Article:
Common Core's opposition has reached all the way to various members of the GOP. Three Florida congressmen -- Richard Nugent, Trey Radel and Ted Yodel -- joined 31 other Republican representatives to sign a letter to U.S. Secretary of Education Arne Duncan saying states had been coerced into choosing the standards by the federal government.

In terms of academic content, the Foundation for Floridas Future says Common Core will provide students with a deeper thinking process, rather than having them just crunching numbers.

A key difference between the old state standards and Common Core is that students are expected to read higher quality and more challenging books in earlier grades than they were before. These standards push students to understand increasingly difficult text and vocabulary, and are designed to embed reading, writing, listening and speaking expectations in other content areas such as history, social studies, the sciences and career-technical education.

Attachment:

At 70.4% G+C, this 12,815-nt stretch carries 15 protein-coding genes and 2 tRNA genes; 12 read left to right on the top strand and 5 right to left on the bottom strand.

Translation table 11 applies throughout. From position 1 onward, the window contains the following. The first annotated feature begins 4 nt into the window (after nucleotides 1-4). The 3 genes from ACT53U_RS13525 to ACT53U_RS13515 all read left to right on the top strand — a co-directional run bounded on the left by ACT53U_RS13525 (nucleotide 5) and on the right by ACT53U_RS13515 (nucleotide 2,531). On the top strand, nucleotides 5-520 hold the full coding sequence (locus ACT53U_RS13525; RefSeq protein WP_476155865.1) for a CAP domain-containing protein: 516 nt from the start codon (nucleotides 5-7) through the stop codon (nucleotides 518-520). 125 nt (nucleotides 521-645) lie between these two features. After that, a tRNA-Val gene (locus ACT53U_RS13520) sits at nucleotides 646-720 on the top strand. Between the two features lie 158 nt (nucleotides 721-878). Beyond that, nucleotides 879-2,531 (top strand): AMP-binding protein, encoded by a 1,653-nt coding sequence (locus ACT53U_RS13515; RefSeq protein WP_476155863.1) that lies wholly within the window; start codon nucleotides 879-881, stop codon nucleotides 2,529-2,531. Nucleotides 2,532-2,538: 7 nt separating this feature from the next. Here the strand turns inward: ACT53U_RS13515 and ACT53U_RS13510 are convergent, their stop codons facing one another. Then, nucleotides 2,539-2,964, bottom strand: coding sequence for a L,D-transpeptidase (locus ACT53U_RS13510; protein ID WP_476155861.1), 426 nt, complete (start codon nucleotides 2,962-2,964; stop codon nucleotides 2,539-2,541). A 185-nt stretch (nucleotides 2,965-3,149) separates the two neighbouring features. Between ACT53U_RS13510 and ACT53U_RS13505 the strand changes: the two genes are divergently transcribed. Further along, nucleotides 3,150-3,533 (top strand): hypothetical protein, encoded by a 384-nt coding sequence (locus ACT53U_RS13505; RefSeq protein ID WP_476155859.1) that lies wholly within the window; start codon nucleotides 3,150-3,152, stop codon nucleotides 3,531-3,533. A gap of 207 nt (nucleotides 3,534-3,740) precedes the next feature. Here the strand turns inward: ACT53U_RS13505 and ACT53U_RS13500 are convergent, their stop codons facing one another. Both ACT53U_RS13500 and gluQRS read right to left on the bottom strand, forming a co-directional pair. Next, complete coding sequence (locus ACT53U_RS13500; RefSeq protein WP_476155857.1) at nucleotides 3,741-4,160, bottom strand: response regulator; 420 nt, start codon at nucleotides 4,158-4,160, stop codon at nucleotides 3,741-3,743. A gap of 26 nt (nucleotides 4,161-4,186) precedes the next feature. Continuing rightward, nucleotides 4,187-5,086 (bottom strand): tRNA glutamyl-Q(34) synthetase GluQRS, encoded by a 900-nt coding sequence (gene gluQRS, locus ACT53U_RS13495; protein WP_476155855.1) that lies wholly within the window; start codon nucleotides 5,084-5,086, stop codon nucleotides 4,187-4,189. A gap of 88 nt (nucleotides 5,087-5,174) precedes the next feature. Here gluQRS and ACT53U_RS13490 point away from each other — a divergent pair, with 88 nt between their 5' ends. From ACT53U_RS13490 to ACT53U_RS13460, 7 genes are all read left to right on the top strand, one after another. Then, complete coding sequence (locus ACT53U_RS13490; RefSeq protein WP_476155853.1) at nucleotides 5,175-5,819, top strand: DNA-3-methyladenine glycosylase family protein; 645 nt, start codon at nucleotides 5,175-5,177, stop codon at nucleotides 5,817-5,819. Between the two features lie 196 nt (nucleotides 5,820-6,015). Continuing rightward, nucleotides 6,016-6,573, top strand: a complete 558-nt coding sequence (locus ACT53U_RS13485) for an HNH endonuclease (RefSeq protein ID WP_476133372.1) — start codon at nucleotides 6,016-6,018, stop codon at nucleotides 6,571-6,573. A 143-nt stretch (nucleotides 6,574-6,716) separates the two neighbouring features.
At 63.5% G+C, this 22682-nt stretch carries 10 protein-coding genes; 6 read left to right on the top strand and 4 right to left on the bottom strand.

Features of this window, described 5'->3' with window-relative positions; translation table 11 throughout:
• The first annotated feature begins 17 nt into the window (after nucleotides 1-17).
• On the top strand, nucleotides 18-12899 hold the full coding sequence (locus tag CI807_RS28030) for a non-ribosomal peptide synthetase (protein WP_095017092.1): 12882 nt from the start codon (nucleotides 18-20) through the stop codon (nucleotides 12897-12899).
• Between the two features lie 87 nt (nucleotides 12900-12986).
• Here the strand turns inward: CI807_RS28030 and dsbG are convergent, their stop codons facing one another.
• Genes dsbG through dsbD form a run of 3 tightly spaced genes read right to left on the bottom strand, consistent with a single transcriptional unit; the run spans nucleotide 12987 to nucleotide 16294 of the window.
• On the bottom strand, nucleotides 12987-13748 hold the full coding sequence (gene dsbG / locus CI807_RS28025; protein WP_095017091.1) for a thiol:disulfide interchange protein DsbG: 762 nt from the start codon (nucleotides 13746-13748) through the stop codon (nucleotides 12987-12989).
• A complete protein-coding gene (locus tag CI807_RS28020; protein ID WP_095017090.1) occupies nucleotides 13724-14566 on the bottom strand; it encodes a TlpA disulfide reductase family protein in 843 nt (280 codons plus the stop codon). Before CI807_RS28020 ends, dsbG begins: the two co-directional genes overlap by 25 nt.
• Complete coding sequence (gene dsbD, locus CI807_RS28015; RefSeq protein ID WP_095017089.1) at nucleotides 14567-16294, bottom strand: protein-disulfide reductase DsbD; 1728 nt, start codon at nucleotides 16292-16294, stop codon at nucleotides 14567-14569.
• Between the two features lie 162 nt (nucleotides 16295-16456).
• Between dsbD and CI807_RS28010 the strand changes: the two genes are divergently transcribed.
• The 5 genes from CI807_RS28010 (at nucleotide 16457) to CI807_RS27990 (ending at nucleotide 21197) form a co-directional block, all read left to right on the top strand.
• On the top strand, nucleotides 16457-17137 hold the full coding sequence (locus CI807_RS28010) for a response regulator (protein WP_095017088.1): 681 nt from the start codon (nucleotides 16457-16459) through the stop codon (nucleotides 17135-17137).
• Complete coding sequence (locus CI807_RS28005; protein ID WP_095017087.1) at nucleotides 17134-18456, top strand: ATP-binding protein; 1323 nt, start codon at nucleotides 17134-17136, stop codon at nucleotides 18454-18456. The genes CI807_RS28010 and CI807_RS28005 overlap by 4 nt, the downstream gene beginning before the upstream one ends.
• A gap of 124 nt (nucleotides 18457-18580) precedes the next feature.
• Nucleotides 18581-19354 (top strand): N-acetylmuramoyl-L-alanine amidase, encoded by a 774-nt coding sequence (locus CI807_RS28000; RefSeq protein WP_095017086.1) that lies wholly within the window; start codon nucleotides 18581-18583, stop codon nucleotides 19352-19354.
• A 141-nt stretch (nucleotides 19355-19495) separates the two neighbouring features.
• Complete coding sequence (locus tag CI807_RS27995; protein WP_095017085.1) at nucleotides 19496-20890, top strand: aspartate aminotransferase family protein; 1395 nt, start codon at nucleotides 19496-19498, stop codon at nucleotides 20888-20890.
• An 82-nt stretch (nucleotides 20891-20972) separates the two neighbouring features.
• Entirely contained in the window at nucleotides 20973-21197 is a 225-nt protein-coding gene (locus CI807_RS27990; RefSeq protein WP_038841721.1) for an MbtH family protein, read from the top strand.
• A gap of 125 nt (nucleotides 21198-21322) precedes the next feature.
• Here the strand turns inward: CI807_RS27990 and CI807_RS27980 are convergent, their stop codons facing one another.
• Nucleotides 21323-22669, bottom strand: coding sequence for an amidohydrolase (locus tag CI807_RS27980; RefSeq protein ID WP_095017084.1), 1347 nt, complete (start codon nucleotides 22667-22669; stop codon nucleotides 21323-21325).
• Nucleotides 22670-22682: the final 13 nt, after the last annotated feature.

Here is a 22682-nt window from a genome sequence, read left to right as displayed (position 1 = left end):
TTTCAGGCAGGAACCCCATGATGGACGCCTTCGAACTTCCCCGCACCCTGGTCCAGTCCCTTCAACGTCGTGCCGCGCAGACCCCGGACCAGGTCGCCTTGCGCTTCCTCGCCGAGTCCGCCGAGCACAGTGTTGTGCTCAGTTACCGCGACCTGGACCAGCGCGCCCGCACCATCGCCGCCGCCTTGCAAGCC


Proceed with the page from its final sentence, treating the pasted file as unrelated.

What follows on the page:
But while Floridas state standards and the Common Core look dramatically different, it is still up to the districts to decide how the standards would play out in the classroom, as curriculum is not mandated by Common Core.

But Vance Jochim says that even though the districts are allowed to provide their own spin on the curriculum, teachers may find teaching their own way may not be so easy, due to a merit-pay system that will require them to teach to an assessment test different from the FCAT. Each state gets to choose what kind of test their students will take. Floridas currently on track to change its statewide test from the FCAT to the Partnership for Assessment of Readiness of College and Careers test, which fully assesses student performance and the full range of Common Core standards and determines whether students are ready for college or a career.

In Florida, the FCAT will eventually be replaced, said Aubuchon. In Tennessee they have their own test. [If] they choose the PARCC test, the standards would be similar and [they would have] an identical exam, she said. Florida is on track to change to the PARCC exam.